KABUL – A confidential report prepared for the U.S. government reveals that the Taliban have “effectively infiltrated” United Nations aid deliveries in Afghanistan, using foreign charity as a revenue stream. The country’s ongoing reliance on international assistance, with approximately half of the population depending on aid to survive, has provided an opportunity for the Taliban group to exploit the delivery of aid for their own gain, the report has found.
The Taliban have sought to monopolize and control aid channels, viewing them as another source of income. Their actions have raised serious concerns about the integrity of aid distribution and the presence of U.N. agencies in the country responsible for delivering assistance to those in need.
The report, commissioned by the U.S. Agency for International Development (USAID) and obtained by Foreign Policy, raises doubts about the U.N.’s ability to oversee the flow of aid, including the approximately $2 billion received from the United States since the fall of Kabul.
The presence of at least 19 agencies in Afghanistan has led to an illegal operation by the U.N. since the Taliban’s decree in December, which banned women’s employment in NGOs, contradicting the U.N. Charter’s principle of non-discrimination. Many NGOs are now paying women to stay home while complying with the Taliban’s demand to have male relatives work in their place. This has further raised questions about the U.N.’s effectiveness and its ability to advocate for human rights in the country.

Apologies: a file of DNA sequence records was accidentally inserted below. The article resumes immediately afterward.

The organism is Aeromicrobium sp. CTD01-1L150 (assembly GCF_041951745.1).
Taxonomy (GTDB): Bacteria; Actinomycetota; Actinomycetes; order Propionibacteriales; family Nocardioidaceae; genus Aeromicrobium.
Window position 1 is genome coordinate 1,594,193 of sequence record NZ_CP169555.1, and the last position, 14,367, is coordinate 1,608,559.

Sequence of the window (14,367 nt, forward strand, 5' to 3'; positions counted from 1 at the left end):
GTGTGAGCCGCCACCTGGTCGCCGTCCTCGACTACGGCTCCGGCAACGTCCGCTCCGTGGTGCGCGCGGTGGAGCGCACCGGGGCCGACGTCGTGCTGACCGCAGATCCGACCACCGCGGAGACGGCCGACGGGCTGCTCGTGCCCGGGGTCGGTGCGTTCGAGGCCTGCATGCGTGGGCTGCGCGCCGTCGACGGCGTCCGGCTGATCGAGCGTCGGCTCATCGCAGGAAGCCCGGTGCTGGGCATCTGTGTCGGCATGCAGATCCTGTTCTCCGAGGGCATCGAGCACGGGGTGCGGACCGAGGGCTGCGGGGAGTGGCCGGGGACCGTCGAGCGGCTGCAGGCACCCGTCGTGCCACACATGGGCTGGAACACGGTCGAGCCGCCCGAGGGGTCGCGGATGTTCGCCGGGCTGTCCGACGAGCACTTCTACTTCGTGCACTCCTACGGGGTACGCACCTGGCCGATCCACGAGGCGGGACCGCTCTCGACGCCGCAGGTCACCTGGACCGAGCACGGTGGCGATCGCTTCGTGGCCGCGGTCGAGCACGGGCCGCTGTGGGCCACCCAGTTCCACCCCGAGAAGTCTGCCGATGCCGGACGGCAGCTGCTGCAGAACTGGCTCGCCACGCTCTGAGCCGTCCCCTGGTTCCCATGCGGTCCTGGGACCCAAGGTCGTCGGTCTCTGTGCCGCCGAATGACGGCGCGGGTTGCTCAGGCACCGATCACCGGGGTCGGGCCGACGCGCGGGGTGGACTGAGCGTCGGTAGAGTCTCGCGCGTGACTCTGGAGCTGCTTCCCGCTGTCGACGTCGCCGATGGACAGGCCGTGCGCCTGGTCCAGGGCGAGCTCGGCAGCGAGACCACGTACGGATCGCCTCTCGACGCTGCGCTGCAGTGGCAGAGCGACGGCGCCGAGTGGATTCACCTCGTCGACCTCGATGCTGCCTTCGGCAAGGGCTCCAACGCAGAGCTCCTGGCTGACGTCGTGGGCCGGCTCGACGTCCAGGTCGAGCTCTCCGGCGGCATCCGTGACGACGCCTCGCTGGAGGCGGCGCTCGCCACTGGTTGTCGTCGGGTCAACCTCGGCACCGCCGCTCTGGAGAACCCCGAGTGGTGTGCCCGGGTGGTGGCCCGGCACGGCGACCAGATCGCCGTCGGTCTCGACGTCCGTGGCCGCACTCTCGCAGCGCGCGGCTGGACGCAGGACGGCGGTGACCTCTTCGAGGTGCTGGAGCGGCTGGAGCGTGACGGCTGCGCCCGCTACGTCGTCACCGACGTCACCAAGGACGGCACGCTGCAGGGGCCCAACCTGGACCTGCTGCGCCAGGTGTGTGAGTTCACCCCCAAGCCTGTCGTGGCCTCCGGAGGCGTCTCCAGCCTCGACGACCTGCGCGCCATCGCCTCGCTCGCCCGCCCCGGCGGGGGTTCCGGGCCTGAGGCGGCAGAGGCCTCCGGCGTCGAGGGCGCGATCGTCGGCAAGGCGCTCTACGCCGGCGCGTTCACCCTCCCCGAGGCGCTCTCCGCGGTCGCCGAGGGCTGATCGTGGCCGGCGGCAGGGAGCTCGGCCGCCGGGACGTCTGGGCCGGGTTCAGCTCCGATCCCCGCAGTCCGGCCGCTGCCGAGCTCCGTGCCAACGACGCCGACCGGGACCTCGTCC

According to the report, the Taliban’s playbook for interfering with foreign aid includes intimidating and coercing local U.N. staff and pushing for more control over the delivery of tangible aid. NGOs are forced to enter agreements with ministries that are under the control of the Taliban’s secret service, leading to diminished bargaining power and acquiescence to the group’s demands.
The report also sheds light on the Taliban’s finances, revealing their adeptness at tax collection and budget management. The group retains a significant portion of Republic-era civil servants, enabling them to maintain a budget comparable to the previous government. However, the destination of much of their revenue remains unclear.
The Taliban, despite their reluctance to be seen as competent rulers, are willing to be perceived as such to legitimize their control. As a result, NGOs providing high-profile services like healthcare may be more tolerated, while civil society groups pushing for inclusivity and women’s rights face greater resistance.
The report concludes that foreign aid remains a significant economic prize for the Taliban, allowing them to profit from engagement with the U.N. system and the aid sector. Despite the reduced investment from the 20 years of U.S.-led intervention, the competition for foreign aid remains fierce.
As the situation unfolds, questions arise about how to effectively provide assistance to the needy in Afghanistan while preventing the Taliban from exploiting aid for their gain. With the report’s contents now public, the international community faces challenges in balancing humanitarian aid with accountability and human rights concerns in the war-torn country.